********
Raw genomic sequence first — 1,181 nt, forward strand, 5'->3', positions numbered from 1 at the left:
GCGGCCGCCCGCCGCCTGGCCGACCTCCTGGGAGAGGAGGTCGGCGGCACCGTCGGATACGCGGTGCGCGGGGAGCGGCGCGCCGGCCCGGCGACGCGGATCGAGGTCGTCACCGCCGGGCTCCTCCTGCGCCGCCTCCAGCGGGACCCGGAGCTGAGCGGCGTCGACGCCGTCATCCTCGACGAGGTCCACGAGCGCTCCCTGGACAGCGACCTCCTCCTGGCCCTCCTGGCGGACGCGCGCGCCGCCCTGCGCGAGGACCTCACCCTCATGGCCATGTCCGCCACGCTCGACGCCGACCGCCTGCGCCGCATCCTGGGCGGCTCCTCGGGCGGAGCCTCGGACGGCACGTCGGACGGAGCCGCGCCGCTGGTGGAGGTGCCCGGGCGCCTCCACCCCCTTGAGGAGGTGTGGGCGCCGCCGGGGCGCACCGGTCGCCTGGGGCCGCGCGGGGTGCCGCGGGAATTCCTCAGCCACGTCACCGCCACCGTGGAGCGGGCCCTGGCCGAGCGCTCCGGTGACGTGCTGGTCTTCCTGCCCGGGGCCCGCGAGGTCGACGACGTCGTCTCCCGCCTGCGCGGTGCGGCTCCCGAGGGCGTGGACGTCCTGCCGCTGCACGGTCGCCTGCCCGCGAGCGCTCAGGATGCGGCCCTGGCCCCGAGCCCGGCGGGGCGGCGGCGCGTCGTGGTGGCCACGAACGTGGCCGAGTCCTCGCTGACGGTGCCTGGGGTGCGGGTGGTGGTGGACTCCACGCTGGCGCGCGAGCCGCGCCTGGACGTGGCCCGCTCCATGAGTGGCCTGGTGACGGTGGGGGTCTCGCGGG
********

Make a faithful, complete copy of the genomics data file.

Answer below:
Raw genomic sequence first — 1,181 nt, forward strand, 5'->3', positions numbered from 1 at the left:
GCGGCCGCCCGCCGCCTGGCCGACCTCCTGGGAGAGGAGGTCGGCGGCACCGTCGGATACGCGGTGCGCGGGGAGCGGCGCGCCGGCCCGGCGACGCGGATCGAGGTCGTCACCGCCGGGCTCCTCCTGCGCCGCCTCCAGCGGGACCCGGAGCTGAGCGGCGTCGACGCCGTCATCCTCGACGAGGTCCACGAGCGCTCCCTGGACAGCGACCTCCTCCTGGCCCTCCTGGCGGACGCGCGCGCCGCCCTGCGCGAGGACCTCACCCTCATGGCCATGTCCGCCACGCTCGACGCCGACCGCCTGCGCCGCATCCTGGGCGGCTCCTCGGGCGGAGCCTCGGACGGCACGTCGGACGGAGCCGCGCCGCTGGTGGAGGTGCCCGGGCGCCTCCACCCCCTTGAGGAGGTGTGGGCGCCGCCGGGGCGCACCGGTCGCCTGGGGCCGCGCGGGGTGCCGCGGGAATTCCTCAGCCACGTCACCGCCACCGTGGAGCGGGCCCTGGCCGAGCGCTCCGGTGACGTGCTGGTCTTCCTGCCCGGGGCCCGCGAGGTCGACGACGTCGTCTCCCGCCTGCGCGGTGCGGCTCCCGAGGGCGTGGACGTCCTGCCGCTGCACGGTCGCCTGCCCGCGAGCGCTCAGGATGCGGCCCTGGCCCCGAGCCCGGCGGGGCGGCGGCGCGTCGTGGTGGCCACGAACGTGGCCGAGTCCTCGCTGACGGTGCCTGGGGTGCGGGTGGTGGTGGACTCCACGCTGGCGCGCGAGCCGCGCCTGGACGTGGCCCGCTCCATGAGTGGCCTGGTGACGGTGGGGGTCTCGCGGG